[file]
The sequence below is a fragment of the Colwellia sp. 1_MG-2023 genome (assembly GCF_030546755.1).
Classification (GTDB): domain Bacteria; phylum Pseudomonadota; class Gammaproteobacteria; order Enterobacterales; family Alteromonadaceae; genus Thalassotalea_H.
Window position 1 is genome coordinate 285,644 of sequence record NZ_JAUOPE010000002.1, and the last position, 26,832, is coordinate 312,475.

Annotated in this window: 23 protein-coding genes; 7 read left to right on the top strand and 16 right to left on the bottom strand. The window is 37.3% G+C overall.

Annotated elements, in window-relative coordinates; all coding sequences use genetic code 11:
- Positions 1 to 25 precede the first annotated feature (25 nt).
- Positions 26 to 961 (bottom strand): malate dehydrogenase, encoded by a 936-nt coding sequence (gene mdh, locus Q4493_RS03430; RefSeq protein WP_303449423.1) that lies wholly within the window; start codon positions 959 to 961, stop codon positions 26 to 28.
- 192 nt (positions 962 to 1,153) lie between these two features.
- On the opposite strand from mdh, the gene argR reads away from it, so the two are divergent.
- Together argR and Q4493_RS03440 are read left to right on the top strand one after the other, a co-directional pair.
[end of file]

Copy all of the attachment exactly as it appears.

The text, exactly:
The sequence below is a fragment of the Colwellia sp. 1_MG-2023 genome (assembly GCF_030546755.1).
Classification (GTDB): domain Bacteria; phylum Pseudomonadota; class Gammaproteobacteria; order Enterobacterales; family Alteromonadaceae; genus Thalassotalea_H.
Window position 1 is genome coordinate 285,644 of sequence record NZ_JAUOPE010000002.1, and the last position, 26,832, is coordinate 312,475.

Annotated in this window: 23 protein-coding genes; 7 read left to right on the top strand and 16 right to left on the bottom strand. The window is 37.3% G+C overall.

Annotated elements, in window-relative coordinates; all coding sequences use genetic code 11:
- Positions 1 to 25 precede the first annotated feature (25 nt).
- Positions 26 to 961 (bottom strand): malate dehydrogenase, encoded by a 936-nt coding sequence (gene mdh, locus Q4493_RS03430; RefSeq protein WP_303449423.1) that lies wholly within the window; start codon positions 959 to 961, stop codon positions 26 to 28.
- 192 nt (positions 962 to 1,153) lie between these two features.
- On the opposite strand from mdh, the gene argR reads away from it, so the two are divergent.
- Together argR and Q4493_RS03440 are read left to right on the top strand one after the other, a co-directional pair.